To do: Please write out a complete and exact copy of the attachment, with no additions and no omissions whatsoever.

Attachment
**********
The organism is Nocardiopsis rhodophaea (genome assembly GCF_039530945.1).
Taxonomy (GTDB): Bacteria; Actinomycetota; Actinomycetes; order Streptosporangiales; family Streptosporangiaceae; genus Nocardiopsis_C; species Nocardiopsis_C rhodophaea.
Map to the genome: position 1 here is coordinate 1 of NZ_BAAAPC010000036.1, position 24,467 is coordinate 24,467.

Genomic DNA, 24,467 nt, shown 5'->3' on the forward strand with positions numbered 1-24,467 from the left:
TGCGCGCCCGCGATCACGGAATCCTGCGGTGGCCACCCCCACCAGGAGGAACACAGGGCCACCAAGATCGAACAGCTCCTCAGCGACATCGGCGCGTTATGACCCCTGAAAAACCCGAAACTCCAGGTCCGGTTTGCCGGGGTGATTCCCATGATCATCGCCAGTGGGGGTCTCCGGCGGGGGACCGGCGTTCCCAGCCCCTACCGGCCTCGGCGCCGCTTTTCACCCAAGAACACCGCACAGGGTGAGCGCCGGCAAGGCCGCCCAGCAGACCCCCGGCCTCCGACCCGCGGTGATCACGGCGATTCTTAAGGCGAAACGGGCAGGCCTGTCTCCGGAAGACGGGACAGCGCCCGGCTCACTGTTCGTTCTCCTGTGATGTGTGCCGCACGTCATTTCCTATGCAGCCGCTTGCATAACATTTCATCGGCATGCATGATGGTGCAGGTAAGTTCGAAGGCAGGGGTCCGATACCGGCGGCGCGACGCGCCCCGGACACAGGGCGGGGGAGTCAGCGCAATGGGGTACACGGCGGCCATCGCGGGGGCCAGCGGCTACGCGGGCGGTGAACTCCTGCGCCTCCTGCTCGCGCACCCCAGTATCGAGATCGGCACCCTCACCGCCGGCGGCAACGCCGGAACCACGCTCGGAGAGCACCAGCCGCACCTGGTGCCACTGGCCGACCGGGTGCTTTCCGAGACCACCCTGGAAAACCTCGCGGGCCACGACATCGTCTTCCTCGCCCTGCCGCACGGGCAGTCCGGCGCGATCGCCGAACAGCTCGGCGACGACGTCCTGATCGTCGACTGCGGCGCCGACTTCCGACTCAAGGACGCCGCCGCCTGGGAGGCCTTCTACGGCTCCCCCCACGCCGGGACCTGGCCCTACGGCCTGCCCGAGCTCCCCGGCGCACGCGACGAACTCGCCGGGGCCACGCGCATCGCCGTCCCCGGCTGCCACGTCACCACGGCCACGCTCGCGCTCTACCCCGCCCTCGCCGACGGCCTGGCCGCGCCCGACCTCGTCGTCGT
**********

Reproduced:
The organism is Nocardiopsis rhodophaea (genome assembly GCF_039530945.1).
Taxonomy (GTDB): Bacteria; Actinomycetota; Actinomycetes; order Streptosporangiales; family Streptosporangiaceae; genus Nocardiopsis_C; species Nocardiopsis_C rhodophaea.
Map to the genome: position 1 here is coordinate 1 of NZ_BAAAPC010000036.1, position 24,467 is coordinate 24,467.

Genomic DNA, 24,467 nt, shown 5'->3' on the forward strand with positions numbered 1-24,467 from the left:
TGCGCGCCCGCGATCACGGAATCCTGCGGTGGCCACCCCCACCAGGAGGAACACAGGGCCACCAAGATCGAACAGCTCCTCAGCGACATCGGCGCGTTATGACCCCTGAAAAACCCGAAACTCCAGGTCCGGTTTGCCGGGGTGATTCCCATGATCATCGCCAGTGGGGGTCTCCGGCGGGGGACCGGCGTTCCCAGCCCCTACCGGCCTCGGCGCCGCTTTTCACCCAAGAACACCGCACAGGGTGAGCGCCGGCAAGGCCGCCCAGCAGACCCCCGGCCTCCGACCCGCGGTGATCACGGCGATTCTTAAGGCGAAACGGGCAGGCCTGTCTCCGGAAGACGGGACAGCGCCCGGCTCACTGTTCGTTCTCCTGTGATGTGTGCCGCACGTCATTTCCTATGCAGCCGCTTGCATAACATTTCATCGGCATGCATGATGGTGCAGGTAAGTTCGAAGGCAGGGGTCCGATACCGGCGGCGCGACGCGCCCCGGACACAGGGCGGGGGAGTCAGCGCAATGGGGTACACGGCGGCCATCGCGGGGGCCAGCGGCTACGCGGGCGGTGAACTCCTGCGCCTCCTGCTCGCGCACCCCAGTATCGAGATCGGCACCCTCACCGCCGGCGGCAACGCCGGAACCACGCTCGGAGAGCACCAGCCGCACCTGGTGCCACTGGCCGACCGGGTGCTTTCCGAGACCACCCTGGAAAACCTCGCGGGCCACGACATCGTCTTCCTCGCCCTGCCGCACGGGCAGTCCGGCGCGATCGCCGAACAGCTCGGCGACGACGTCCTGATCGTCGACTGCGGCGCCGACTTCCGACTCAAGGACGCCGCCGCCTGGGAGGCCTTCTACGGCTCCCCCCACGCCGGGACCTGGCCCTACGGCCTGCCCGAGCTCCCCGGCGCACGCGACGAACTCGCCGGGGCCACGCGCATCGCCGTCCCCGGCTGCCACGTCACCACGGCCACGCTCGCGCTCTACCCCGCCCTCGCCGACGGCCTGGCCGCGCCCGACCTCGTCGTCGT